PENNSDALE - Red, orange, yellow, green, blue, indigo and violet. People often use the mnemonic device of Roy G. Biv to remember the colors of the rainbow, but children recently learned it as a way to know the different kinds of colors of fruits and vegetables they need to be healthy.
Kids in the Kitchen, a free event sponsored by Blue Cross of Northeastern Pennsylvania and Susquehanna Health, provided children an opportunity to learn how to eat healthy and still have fun at The LifeCenter in the Lycoming Mall last Tuesday.
Kathryn McKernan, Susquehanna Health's registered dietitian, had children ages 4 to 12 list different fruits and vegetables that correspond to the colors of the rainbow.
They shouted out answers such as strawberries, carrots, lemons, lettuce and blueberries.
When you eat different colors of fruits and vegetables, the body absorbs different kinds of vitamins and minerals it needs to be healthy.
McKernan also provided the group with paper plates, instructing the children to draw a happy face on them. She then asked the class for ideas of food that looks like body parts, such as using spaghetti for hair or kiwi pieces for eyes.
Three classes that day gave almost 50 children and their parents the opportunity to learn how to eat healthy, a concern for many, as childhood obesity is on the rise in the country.
"We're very committed to community health," said Jennifer R. Deemer, grant and program specialist for Blue Cross.
Part of the program involves teaching correct portion sizes.
Karen Baldys, a community health nurse for the state Department of Health, showed the attendees a table full of food - meats, dairy products, fruits, vegetables and desserts - but it was all fake.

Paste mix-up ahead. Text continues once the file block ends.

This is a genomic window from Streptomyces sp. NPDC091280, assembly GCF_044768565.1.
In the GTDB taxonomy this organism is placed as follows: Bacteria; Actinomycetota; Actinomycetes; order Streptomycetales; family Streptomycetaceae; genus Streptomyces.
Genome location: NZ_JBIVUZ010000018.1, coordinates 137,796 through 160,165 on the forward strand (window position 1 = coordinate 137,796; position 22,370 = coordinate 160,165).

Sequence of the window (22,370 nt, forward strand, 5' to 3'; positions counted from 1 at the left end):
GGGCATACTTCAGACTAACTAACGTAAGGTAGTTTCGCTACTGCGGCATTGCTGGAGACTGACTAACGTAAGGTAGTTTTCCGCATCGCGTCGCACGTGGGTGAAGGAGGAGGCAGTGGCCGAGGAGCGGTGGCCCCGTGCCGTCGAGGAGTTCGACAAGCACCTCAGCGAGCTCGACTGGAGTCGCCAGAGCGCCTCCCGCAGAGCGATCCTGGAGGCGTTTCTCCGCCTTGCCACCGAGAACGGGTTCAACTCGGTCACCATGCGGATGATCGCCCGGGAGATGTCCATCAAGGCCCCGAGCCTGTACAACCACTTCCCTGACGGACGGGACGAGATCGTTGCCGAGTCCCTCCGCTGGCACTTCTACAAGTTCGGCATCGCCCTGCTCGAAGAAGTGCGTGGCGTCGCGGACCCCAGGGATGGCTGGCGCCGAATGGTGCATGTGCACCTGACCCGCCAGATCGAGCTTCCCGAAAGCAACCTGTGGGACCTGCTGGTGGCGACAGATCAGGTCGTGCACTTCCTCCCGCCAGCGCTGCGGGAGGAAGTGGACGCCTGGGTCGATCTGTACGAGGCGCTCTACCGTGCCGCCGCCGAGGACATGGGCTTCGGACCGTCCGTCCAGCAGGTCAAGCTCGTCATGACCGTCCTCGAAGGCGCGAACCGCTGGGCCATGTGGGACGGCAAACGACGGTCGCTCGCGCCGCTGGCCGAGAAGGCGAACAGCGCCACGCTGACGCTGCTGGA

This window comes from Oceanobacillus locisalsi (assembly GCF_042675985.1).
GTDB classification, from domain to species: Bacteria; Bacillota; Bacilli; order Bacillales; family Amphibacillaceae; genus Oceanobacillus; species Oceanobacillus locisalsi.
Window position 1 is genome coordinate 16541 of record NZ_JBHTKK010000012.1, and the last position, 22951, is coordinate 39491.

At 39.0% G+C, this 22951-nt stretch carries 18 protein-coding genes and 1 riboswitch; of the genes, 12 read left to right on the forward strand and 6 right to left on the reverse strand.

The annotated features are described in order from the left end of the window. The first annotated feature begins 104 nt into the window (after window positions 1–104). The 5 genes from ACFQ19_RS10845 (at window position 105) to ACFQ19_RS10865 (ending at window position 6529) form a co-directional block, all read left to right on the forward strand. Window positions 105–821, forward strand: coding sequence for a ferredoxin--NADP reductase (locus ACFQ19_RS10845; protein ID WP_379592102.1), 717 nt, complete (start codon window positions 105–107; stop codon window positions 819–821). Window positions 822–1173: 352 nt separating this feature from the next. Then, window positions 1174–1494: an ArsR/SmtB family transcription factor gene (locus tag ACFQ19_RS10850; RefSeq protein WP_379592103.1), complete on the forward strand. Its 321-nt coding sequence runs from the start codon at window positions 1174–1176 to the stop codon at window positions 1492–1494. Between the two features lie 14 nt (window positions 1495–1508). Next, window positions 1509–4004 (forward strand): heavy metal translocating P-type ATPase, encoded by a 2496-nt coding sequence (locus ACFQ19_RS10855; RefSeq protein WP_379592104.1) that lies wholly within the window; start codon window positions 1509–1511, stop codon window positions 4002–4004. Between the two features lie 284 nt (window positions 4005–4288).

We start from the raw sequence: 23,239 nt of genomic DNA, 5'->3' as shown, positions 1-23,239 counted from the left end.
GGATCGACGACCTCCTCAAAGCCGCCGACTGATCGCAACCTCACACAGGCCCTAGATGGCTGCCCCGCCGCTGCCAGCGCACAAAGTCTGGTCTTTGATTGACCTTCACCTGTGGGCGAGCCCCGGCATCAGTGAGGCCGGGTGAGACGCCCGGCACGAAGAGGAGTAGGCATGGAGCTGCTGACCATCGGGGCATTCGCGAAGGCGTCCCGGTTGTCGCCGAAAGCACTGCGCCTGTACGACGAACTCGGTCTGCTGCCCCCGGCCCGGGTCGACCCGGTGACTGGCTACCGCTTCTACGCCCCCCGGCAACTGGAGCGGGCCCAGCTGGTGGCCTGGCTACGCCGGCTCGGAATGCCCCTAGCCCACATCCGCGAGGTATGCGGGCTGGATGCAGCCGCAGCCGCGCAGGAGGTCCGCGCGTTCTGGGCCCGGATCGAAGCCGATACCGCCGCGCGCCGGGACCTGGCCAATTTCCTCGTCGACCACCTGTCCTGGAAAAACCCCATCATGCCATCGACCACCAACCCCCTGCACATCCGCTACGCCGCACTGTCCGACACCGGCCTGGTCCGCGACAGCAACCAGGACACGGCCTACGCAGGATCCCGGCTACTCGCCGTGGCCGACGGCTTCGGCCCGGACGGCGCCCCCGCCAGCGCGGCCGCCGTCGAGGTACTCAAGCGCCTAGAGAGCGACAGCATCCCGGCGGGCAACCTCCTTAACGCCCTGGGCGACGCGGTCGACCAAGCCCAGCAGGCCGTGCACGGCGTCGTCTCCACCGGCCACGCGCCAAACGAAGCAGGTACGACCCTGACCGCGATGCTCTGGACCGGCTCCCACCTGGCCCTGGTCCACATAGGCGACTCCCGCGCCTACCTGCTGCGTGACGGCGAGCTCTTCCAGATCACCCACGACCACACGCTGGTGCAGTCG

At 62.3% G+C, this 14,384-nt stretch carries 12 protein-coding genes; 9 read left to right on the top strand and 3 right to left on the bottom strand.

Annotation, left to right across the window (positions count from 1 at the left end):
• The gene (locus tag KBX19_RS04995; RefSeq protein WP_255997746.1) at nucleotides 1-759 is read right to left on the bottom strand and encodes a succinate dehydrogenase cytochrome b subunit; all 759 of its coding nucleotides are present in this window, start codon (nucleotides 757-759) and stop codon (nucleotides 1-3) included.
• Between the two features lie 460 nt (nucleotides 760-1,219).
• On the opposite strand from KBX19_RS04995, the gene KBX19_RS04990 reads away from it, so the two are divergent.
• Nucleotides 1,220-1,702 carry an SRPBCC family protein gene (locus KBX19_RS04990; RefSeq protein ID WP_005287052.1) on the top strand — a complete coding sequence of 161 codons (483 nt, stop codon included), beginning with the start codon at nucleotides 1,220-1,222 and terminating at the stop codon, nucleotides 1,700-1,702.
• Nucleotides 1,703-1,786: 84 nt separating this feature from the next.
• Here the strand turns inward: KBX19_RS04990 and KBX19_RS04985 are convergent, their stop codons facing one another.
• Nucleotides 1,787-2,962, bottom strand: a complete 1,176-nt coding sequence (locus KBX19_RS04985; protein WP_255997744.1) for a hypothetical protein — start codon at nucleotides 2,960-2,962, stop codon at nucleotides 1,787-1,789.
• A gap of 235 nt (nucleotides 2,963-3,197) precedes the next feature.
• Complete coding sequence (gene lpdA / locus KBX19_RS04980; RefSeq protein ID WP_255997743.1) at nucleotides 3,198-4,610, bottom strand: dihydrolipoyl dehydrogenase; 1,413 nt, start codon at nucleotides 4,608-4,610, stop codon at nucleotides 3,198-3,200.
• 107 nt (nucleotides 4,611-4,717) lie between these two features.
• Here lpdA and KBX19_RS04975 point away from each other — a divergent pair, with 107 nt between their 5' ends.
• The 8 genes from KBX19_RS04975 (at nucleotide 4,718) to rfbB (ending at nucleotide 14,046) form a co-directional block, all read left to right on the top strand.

Baldys held up a pack of cards, which showed the right size a portion of protein should be. For a serving of vegetables, a lightbulb size portion is correct. For fruit, a baseball is the correct size.
Individually, a serving size of a cookie should be as big as a yo-yo. If a cookie is as big as a CD, Baldys recommended sharing it with a friend.
Other recommendations were for a computer mouse-sized portion of spaghetti, a quarter teaspoon of oil, a matchbox size of cheese, butter the size of a single die and a tennis ball-sized portion of ice cream.
"We take our show on the road," she said. "It makes it easy to get the right foods."
The program also provided children an opportunity to try new things, even though some of them were not interested at first.
With the help of McKernan, they made veggies in a blanket, using healthy ingredients such as baby spinach, shredded cheese and carrots.
Some faces looked hesitant when they were told to try it, but one boy began rubbing his stomach with delight after he took his first bite.
The children also made a cream cheese fruit dip and trail mix for other healthy snacks during the event.
Since 2007, Blue Cross and Susquehanna Health have collaborated on community health outreach and early intervention programs for county residents through joint sponsorship of The LifeCenter.
Throughout the year, The LifeCenter will host other seminars and health events to educate children and families on health and wellness.